Traditional public health methods for tracking contagious diseases are increasingly complemented with digital tools, which use data mining, analytics and crowdsourcing to…
Traditional public health methods for tracking contagious diseases are increasingly complemented with digital tools, which use data mining, analytics and crowdsourcing to predict disease outbreaks. In recent years, alongside these public health tools, commercial mobile apps such as Sickweather have also been released. Sickweather collects information from across the web, as well as self-reports from users, so that people can see who is sick in their neighborhood. The purpose of this paper is to examine the privacy and surveillance implications of digital disease tracking tools.
The author performed a content and platform analysis of two apps, Sickweather and HealthMap, by using them for three months, taking regular screenshots and keeping a detailed user journal. This analysis was guided by the walkthrough method and a cultural-historical activity theory framework, taking note of imagery and other content, but also the app functionalities, including characteristics of membership, “rules” and parameters of community mobilization and engagement, monetization and moderation. This allowed me to study HealthMap and Sickweather as modes of governance that allow for (and depend upon) certain actions and particular activity systems.
Draw on concepts of network power, the surveillance assemblage, and Deleuze’s control societies, as well as the data gathered from the content and platform analysis, the author argues that disease tracking apps construct disease threat as omnipresent and urgent, compelling users to submit personal information – including sensitive health data – with little oversight or regulation.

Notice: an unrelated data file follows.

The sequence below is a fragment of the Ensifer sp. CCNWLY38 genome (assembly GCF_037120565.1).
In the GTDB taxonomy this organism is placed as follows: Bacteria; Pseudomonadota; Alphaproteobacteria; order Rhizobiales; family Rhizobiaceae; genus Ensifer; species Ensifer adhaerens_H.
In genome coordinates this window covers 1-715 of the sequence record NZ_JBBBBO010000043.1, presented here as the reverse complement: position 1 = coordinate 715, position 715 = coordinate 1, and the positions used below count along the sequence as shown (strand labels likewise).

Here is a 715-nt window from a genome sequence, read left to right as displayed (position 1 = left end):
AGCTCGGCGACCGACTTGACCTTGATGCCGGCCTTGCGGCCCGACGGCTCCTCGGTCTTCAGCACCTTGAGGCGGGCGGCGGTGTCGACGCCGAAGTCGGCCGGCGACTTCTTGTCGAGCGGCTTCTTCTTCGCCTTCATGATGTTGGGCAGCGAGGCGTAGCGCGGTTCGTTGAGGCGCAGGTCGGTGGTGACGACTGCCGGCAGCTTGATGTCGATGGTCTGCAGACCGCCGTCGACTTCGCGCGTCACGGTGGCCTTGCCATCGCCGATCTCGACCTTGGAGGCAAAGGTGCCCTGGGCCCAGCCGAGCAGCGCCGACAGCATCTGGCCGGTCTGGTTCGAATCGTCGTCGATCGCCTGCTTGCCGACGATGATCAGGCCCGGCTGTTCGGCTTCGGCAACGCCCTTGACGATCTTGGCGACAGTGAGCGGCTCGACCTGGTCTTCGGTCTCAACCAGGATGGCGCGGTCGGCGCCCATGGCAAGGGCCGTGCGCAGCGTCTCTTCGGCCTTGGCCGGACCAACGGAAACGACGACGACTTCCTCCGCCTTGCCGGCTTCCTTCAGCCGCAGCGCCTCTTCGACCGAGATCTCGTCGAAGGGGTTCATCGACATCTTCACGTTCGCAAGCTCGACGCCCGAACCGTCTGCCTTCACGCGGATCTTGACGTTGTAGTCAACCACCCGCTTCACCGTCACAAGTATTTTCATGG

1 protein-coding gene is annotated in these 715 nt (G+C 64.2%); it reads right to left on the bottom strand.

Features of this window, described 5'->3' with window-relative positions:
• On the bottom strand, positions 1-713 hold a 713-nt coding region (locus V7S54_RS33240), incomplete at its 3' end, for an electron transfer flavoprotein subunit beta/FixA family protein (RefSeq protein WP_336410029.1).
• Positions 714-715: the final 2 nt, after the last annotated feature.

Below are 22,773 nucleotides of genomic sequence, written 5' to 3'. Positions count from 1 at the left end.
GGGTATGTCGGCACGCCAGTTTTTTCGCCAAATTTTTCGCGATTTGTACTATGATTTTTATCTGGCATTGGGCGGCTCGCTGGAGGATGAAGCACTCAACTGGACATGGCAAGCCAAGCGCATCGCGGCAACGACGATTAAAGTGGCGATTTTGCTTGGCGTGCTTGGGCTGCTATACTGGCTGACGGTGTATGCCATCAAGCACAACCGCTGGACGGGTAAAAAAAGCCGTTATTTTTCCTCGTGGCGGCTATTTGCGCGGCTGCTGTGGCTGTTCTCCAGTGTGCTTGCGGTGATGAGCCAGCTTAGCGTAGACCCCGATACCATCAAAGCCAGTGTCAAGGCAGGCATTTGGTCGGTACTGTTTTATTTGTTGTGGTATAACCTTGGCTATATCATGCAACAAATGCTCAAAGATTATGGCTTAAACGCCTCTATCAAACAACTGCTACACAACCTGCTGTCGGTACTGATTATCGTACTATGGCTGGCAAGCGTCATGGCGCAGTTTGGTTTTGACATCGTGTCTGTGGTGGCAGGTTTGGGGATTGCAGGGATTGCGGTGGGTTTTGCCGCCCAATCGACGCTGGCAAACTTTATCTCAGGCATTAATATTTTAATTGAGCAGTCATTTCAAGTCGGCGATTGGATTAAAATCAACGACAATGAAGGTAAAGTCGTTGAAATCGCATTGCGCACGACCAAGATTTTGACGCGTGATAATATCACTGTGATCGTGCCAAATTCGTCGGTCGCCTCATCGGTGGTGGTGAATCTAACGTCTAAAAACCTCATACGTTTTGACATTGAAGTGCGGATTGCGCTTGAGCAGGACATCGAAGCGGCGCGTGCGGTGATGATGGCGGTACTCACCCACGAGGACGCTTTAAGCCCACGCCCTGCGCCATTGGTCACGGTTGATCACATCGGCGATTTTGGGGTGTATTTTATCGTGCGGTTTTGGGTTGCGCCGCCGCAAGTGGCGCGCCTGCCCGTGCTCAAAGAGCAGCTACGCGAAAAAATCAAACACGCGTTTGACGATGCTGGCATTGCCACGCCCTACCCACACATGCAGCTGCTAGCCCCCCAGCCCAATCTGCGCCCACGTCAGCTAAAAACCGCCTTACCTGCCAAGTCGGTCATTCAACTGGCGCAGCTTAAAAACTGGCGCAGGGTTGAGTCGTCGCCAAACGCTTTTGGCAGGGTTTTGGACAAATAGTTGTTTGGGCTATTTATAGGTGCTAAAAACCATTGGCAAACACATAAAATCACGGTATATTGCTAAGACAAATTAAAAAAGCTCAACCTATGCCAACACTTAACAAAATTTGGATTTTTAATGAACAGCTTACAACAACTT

Disease tracking mobile apps are growing in popularity yet have received little attention, particularly regarding privacy concerns or the construction of disease risk.
A study has been carried out into sources of consumer health information available in the UK, with particular emphasis on the use of electronic sources of health…
A study has been carried out into sources of consumer health information available in the UK, with particular emphasis on the use of electronic sources of health information As part of this latter aim, the research has entailed an investigation of the Internet to identify the types of health information available. This paper discusses briefly the sources of health information that are available to the public, focusing on electronic information sources, and then presents the results from the search of the Internet for health information. (The links presented were correct at the time of going to press but, as with the nature of the Internet, some links may change.) The facilities available on the Internet which were used to guide the search are presented. Twenty major health information sites were identified and examples of the types of subjects presented at each site are given. The information found is judged for its suitability for the consumer or professional. In conclusion, the usefulness of the Internet as a health information source is considered.
Purpose – This chapter presents a case for reframing medical sociology to focus on diagnosis as a pivotal category of analysis via an extended literature review of the…
Purpose – This chapter presents a case for reframing medical sociology to focus on diagnosis as a pivotal category of analysis via an extended literature review of the diagnosis as a tool of medicine.
Methodology/approach – Conceptual overview.
Practical implications – By reviewing the range of social functions served by diagnosis, and the similarly wide assortment of social forces that shape diagnostic categories, this chapter pushes social scientists and theorists to consider diagnosis as a cornerstone to the understanding of health, illness, and disease.